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Margate summer resident presented with Donald J. Sykes Award

  • Downbeach

From left, Lucy Paccione, Andrew Scheffey, his mother Brenda and brother Patrick.


LINWOOD Andrew Scheffey just wants to work. On Tuesday, he received the Donald J. Sykes Award for excelling at his first job at The Other Lucy in Margate, a beachfront eatery that opened last summer in the shadow of Lucy the Elephant.

Drew is an inspiration, said Lucy Paccione, the other Lucy for whom the snack shack is named and Andrew's boss.

Andrew was one of two individuals with disabilities honored Tuesday by the Atlantic County Division of Intergenerational Services and Disability Advisory Board at a luncheon held at Linwood Country Club. It was the 34th year the county has bestowed the award on deserving individuals during DisABILITY Awareness Month.

The award honors Donald J. Sykes, who despite constant pain from a rare auto-immune disease, lived an active and productive life. He was involved in numerous community causes, advocated for people with disabilities, and was chairman of the Atlantic County Disabled Citizens Advisory Board until he died in 1991.

From left, Atlantic County Commissioner Maureen Kern, Andrew Scheffey, Board of County Commissioners Chairman John Risley.

Andrew, age 16, has autism, and his personal achievements emulate Sykes' can do attitude toward life.

At first, he was timid and shy, and he said he was not sure if he wanted to work the register, Paccione said about Andrew. But he started with cleaning and prepping, and when he mastered those skills, he decided to tackle the register.

Andrew's story of success working at the stand this past summer received a lot of media attention for his willingness to challenge himself on the job, preparing hamburgers and wraps, and working the register during breakfast and lunch service.

Wawa was so impressed with his story that they offered him a job and he is now working in a supermarket, Paccione said.

From left, The Other Lucy, Lucy Paccione, Andrew Scheffey, and Christine Wilson, director Atlantic County Division of Intergenerational Service.

I'm overwhelmed with my journey and advocating for myself, Andrew said during his acceptance speech. My disability will never define my capability or my dreams. I need to adapt to the world, and not have the world adapt to me.

Drew, an 11th grader at Hatboro Horsham High School, said Paccione gave him the opportunity to prove he is a capable worker, despite having autism.

Lucy cares about her employees and believes everyone should be recognized, valued and able to soar high, he said vowing to embrace his uniqueness.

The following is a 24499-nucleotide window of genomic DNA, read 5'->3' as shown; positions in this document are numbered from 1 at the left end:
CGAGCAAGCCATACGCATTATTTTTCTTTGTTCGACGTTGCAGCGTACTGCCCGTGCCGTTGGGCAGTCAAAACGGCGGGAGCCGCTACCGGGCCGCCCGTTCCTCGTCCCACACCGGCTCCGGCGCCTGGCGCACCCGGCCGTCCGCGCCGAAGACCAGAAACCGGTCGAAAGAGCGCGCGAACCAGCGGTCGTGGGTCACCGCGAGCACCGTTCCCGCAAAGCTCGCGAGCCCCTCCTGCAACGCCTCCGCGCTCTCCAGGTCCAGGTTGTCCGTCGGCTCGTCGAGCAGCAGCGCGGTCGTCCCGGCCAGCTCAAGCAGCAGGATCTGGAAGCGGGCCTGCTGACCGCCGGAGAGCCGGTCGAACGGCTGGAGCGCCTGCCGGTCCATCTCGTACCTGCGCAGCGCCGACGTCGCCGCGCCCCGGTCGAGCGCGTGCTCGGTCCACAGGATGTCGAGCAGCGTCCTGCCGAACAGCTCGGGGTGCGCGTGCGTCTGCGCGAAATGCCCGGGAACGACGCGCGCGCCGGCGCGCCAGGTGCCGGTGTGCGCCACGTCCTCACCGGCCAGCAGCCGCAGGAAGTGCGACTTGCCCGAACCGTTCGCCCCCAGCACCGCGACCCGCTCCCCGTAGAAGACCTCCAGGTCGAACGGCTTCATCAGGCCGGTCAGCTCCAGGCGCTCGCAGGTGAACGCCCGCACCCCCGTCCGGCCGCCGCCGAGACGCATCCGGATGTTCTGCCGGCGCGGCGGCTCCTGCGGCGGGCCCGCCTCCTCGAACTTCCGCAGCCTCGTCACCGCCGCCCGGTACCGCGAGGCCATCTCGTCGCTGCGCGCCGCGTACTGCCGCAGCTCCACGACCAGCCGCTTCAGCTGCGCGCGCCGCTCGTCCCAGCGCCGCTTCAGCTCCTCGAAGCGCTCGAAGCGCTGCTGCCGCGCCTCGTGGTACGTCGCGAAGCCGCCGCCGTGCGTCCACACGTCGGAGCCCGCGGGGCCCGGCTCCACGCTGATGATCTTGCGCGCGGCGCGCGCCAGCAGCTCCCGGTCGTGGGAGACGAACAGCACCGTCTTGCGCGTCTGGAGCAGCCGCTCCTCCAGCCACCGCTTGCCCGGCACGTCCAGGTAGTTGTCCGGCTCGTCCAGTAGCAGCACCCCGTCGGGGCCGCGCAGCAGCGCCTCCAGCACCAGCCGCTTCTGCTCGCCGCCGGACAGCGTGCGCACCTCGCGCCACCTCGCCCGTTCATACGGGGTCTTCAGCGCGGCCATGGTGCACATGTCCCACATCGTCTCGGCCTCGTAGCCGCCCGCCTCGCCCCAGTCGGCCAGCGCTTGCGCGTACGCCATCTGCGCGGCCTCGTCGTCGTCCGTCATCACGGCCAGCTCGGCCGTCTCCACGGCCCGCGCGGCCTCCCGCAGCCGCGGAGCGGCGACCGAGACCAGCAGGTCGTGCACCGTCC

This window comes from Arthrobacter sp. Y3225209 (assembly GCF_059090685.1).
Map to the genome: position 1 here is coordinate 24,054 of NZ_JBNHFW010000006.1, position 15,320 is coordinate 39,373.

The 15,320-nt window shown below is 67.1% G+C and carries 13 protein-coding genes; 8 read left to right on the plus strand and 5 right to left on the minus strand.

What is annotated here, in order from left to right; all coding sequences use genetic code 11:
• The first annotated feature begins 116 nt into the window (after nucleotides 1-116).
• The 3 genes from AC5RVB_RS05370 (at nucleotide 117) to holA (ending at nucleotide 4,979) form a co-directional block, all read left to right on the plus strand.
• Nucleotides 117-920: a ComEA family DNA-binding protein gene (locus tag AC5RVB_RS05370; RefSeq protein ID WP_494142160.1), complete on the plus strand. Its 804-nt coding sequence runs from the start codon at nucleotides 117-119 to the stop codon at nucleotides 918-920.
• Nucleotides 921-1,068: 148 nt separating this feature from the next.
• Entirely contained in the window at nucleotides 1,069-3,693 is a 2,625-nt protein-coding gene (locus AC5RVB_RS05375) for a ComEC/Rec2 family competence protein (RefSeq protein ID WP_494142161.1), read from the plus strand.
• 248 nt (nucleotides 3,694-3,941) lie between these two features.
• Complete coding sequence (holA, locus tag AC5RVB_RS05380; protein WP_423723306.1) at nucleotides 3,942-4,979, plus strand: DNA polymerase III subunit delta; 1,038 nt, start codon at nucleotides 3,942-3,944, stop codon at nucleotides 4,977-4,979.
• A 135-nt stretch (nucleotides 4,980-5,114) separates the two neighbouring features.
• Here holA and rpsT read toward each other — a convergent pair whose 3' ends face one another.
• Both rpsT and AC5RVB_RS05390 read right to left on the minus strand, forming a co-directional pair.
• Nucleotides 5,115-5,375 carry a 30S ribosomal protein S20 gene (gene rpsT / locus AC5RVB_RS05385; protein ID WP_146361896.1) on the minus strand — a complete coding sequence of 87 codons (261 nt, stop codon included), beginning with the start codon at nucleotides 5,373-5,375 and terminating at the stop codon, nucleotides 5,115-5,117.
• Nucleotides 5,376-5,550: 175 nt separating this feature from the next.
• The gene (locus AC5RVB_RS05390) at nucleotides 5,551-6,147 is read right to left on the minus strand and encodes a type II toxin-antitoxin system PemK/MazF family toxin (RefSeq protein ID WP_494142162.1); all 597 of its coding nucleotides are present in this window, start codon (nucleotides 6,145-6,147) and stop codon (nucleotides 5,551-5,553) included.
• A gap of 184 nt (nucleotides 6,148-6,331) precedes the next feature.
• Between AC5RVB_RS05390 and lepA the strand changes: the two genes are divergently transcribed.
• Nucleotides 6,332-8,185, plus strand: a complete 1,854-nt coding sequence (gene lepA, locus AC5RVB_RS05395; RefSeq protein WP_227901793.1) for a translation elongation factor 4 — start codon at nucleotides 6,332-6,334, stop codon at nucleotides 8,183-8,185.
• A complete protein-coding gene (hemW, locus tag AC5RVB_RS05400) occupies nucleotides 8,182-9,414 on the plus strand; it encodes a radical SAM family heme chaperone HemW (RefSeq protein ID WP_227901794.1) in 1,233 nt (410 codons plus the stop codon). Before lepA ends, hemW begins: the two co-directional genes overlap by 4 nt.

Paccione, an educator who like Andrew, lives in Pennsylvania and summers in Margate, collaborated with H.O.P.E. (Helping Others Pursue Empowerment), a nonprofit organization that works to empower adults through skilled training, to open the beach grill last summer. She hired 20 employees, two of them have autism.

The most valuable skill Andrew learned while working at the shack is teamwork, Paccione said.

Drew is phenomenal. He progressed to a high level, mastering skills and working as part of a team. We respect each other, she said.

Paccione said the organization is planning a black tie event this winter to raise the funds needed for a second season at The Other Lucy Beach Grill.

Brenda Scheffey admires her son Andrew's award.

Andrew's mother Brenda Scheffey said her son was excited when he learned Paccione nominated him for the award.

He speaks so highly of Lucy, Scheffey said. He just wanted a chance to work and getting the job at Lucy made him so happy.

Mike Bersani, 30, of Linwood, was the other individual to receive the award.

Atlantic County Commissioners Maureen Kern and John Risey present Mike Bersani with the Donald J. Sykes Award.

His parents Dave and Cathy Oldis said their son was nominated by Victoria DiStephano, R.N., who has known Bersani for many years.

He volunteers in a wide variety of organizations and works with the elderly at the Linwood Care Center and at The Arc Thrift Shop, Cathy Oldis said.

Bersani currently helps watch two adult brothers who also have disabilities so their parents can have date nights, she said.

She said her son is also a member of a bowling group for individuals with disabilities at King Pin Lanes.

He's active and very sociable. He likes to chat with all the moms in the bowling group, she said.

The Division of Intergenerational Services also paid tribute to founding member and former chairman of the Disabled Citizens Advisory Board, Joe Brown who died on Aug. 21. Brown developed a guide to accessible beaches in Atlantic County and advocated for hotels to provide lifts for disabled hotel guests to transfer from wheelchairs into beds safely.

Atlantic County Prosecutor William Reynolds also spoke about the county's Special Needs Registry and how his office is educating law enforcement officers and first responders countywide about the nuances of responding to an incident involving a person with special needs.


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